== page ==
Book Review: The Worst Best Man by Mia Sosa

The Worst Best Man by Mia Sosa Book Review Features A Quick Synopsis, Plot Overview, Common Themes, Opinions, And Rating

Quick Summary:

The Worst Best Man by Mia Sosa is about Lina Santos, a Brazilian American wedding planner who had an unexpected outcome on her own wedding day. Her fiance, Andrew, ends up disappearing on their wedding day with only a text sent to his brother, Max, leaving him to break the news to Lina. 

The events in the story happen some time after Lina is left at the altar. She broke contact with Andrew after the wedding and hadn’t heard from or seen him or Max since. Instead, she focused on moving on with her life and on her wedding planning business. 

Plot Overview:

The story begins unfolding after this information is revealed in the prologue, where Lina is presented with an opportunity to work as a hotel wedding planner for The Cartwright Group, led by Rebecca Cartwright, who she meets at one of her clients’ weddings. Rebecca informs her that she would be competing with another wedding planner, where they’d both have to deliver pitches of why they’re the best fit for the Cartwright position. This on its own doesn’t sound crazy, or that something could go wrong, until Rebecca announces that the wedding planners will be paired with the communications agency she’s hired. Again, nothing crazy, except the execs from the communications agency, Atlas Communications, are none other than Andrew and Max.
In a state of panic, Lina pretends to not know Andrew and Max when they meet in front of Rebecca. They both play along, and Max ends up working with Lina on her pitch. Ideal, given the fact that Lina and Andrew have history. There’s tension here because Lina is holding a grudge against Max for ruining her wedding day. They struggle to work through their issues initially, but Lina soon sees how different Max is from what she had with Andrew, and from what she thought she needed in a partner.

Common Themes + Opinions:

One of the major themes that runs throughout the story is emotions. We learn early on in the story that Lina has chosen to not show any sort of emotion in her work as a wedding planner, due to an emotional outburst at work which resulted in her losing her old job. Both a blessing and a curse because this event led her to forming her wedding planning business. She echoes the sentiment that women, especially Black/Latine/women of color, aren’t allowed to show emotion in professional settings (or at all to be honest) – especially male dominated fields – or otherwise they’ll be perceived as weak, incapable, irrational, etc. Due to this, she’s built a wall around herself to stop from experiencing any kind of emotion in her job. This too becomes her blessing and her curse because this helps her focus on making sure the weddings she plans go off without a hitch, but at the same time, can come off as cold and impersonal to her clients. Not that anyone would expect her to jump for joy or cry tears of joy at every wedding, but lack of emotion in the middle of such an important life event for many is noticeable.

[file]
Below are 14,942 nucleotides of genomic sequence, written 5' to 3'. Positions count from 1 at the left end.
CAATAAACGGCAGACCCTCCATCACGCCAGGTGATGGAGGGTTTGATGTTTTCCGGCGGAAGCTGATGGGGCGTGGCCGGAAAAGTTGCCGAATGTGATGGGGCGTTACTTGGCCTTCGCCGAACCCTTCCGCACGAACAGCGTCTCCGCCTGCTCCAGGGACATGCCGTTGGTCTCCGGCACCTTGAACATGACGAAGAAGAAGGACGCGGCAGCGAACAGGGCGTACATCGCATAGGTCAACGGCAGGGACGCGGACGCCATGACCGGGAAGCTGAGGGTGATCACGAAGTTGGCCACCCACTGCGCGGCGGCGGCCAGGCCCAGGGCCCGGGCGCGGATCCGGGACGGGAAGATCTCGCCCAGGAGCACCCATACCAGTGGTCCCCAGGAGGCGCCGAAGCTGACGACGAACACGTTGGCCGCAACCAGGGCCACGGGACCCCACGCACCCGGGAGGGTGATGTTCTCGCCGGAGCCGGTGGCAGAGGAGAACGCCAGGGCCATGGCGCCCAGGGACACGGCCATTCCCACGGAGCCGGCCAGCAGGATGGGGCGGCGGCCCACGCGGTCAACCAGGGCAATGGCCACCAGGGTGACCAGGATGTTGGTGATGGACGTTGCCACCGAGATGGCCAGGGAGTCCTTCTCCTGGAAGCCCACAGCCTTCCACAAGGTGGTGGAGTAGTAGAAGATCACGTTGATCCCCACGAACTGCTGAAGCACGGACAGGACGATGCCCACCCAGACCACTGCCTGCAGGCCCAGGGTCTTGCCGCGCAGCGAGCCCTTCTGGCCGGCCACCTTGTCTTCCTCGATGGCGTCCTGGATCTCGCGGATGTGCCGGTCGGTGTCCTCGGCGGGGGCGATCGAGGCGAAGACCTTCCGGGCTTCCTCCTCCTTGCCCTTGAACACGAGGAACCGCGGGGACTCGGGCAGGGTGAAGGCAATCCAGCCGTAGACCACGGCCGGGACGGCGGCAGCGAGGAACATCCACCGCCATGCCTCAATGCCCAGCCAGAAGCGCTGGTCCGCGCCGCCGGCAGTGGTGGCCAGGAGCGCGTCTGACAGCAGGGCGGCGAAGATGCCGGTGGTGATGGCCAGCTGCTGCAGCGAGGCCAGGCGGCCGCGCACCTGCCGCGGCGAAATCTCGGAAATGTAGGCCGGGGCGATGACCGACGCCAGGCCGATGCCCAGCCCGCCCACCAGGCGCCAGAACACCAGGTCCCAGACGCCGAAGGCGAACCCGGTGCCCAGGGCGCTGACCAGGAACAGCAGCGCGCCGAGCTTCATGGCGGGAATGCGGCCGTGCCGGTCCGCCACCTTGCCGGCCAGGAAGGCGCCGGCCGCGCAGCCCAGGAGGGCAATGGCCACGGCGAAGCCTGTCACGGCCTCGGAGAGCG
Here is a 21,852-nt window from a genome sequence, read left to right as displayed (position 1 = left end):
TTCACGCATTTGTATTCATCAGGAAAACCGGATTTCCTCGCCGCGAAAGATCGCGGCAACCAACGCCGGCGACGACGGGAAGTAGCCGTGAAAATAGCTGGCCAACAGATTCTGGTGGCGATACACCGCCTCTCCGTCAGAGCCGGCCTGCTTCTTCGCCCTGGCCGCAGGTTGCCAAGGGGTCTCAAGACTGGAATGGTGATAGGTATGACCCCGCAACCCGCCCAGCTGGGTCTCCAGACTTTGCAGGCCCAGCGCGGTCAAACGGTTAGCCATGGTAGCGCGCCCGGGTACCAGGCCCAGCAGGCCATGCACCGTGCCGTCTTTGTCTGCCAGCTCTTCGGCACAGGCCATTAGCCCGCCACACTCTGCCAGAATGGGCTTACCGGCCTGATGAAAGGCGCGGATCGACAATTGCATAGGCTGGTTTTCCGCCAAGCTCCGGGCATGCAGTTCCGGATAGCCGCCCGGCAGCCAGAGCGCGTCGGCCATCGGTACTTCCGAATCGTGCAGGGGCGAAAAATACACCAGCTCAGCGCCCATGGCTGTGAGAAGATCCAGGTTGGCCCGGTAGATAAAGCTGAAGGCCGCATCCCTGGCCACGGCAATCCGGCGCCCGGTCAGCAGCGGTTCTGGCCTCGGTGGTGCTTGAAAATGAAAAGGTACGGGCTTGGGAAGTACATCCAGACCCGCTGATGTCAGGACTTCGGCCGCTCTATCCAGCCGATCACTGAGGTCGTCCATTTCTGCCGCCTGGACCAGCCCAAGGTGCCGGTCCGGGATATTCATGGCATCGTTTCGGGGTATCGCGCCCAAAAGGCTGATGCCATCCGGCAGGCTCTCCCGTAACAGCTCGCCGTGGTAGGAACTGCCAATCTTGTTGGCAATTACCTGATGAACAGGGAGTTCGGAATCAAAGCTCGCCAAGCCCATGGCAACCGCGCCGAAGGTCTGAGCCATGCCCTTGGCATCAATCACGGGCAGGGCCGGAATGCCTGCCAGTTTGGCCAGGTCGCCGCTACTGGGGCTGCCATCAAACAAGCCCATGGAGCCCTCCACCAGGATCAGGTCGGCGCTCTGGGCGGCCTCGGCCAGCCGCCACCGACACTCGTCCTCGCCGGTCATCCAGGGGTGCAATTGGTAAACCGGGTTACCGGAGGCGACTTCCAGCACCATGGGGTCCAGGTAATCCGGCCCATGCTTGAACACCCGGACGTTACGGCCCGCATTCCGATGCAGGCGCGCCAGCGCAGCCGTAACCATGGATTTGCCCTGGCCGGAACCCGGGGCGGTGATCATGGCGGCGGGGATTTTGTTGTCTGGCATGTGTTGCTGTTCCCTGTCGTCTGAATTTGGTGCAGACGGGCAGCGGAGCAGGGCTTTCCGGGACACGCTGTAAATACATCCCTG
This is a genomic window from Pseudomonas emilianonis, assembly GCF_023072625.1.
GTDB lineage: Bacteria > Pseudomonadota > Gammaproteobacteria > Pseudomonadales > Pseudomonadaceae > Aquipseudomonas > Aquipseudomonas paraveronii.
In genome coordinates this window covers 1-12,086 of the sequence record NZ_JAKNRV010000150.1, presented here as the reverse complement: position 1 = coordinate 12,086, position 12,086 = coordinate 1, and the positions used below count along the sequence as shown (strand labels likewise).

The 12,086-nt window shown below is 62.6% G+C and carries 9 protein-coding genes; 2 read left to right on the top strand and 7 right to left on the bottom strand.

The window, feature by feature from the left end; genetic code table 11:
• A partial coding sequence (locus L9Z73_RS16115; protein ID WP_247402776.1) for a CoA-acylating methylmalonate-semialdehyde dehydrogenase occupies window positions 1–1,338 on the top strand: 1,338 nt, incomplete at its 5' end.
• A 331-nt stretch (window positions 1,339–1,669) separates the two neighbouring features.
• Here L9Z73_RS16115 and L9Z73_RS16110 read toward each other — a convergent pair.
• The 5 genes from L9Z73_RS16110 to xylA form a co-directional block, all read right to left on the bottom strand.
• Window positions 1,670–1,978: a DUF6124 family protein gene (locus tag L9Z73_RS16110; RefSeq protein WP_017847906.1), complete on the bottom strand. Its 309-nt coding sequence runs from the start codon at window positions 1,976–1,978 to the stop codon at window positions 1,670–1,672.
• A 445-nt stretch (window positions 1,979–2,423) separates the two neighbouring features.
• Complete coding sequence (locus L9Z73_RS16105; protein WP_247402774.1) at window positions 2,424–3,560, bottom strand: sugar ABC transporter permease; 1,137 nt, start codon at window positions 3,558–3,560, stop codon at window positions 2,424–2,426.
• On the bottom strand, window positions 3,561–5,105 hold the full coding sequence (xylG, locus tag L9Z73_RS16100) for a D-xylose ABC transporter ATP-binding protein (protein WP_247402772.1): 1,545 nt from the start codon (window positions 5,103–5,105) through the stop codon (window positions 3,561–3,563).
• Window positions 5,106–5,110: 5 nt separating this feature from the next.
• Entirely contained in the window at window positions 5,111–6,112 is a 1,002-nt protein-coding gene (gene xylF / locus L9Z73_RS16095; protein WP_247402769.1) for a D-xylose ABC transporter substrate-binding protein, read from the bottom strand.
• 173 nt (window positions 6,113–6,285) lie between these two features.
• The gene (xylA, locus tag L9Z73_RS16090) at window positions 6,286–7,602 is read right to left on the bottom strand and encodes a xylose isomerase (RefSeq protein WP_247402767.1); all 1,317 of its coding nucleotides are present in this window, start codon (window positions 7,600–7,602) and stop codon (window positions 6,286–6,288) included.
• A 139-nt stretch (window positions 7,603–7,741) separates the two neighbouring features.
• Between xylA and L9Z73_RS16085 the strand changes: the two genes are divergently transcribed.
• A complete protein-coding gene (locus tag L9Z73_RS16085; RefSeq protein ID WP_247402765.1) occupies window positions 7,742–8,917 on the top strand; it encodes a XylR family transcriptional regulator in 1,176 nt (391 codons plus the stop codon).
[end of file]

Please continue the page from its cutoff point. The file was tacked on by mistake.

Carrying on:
As a Latine woman myself, I can identify with this and understand why Lina carries herself the way she does. Working in a predominantly white, male profession in corporate America, you quickly notice the nuances and why certain people are allowed to behave a certain way. Where it’s common to hear women crying in bathroom stalls to avoid looks of judgment from their bosses or others, or have women putting each other down to gain acceptance into an otherwise boys club. It’s disheartening and prevents us from showing up as our authentic selves. I can see why Lina chooses to do this but what happens is that she ends up bottling all her emotions, causing an emotional explosion every time she allows herself to emote. She feels exposed and admits that she’s not used to sharing that level of vulnerability with anyone outside her family – up until Max.
The second theme we see is sibling rivalry. Max and Andrew both work at their mother’s communications firm, Atlas Communications. Previously, they worked in separate states but later joined their mom’s firm. We learn throughout the story that Max and Andrew are not as close as siblings as you’d expect. They spent their entire life competing against each other where neither of them were able to become their own person. One sibling was always used as a measure of success for the other; a proverbial yardstick. For Max, this pitch with Lina signifies his chance to break out of Andrew’s shadow and lead his own path. Though it might not seem that way given that Andrew and Max are literally competing against each other for this pitch, we see that throughout the story Max is trying to do this honestly and in his own way – which can’t be said for Andrew. Max shares this vulnerability with Lina – something she didn’t expect to see from him – which helped her humanize him and realize that emotions aren’t all bad after all. 

Final Thoughts + Ratings:

Things heat up, and Lina and Max are hit with a few roadblocks and even a tiny bit of a plot twist before they get their happily ever after. I will say, I found myself getting frustrated with Lina’s aloofness towards Max at first, even after he extended several olive branches to her to help them work better together. Though the few sexy scenes are spicy enough to make you want to keep reading! Overall, I give this one four stars, and three peppers for the spice.
Have you read The Worst Best Man? Let me know in the comments!
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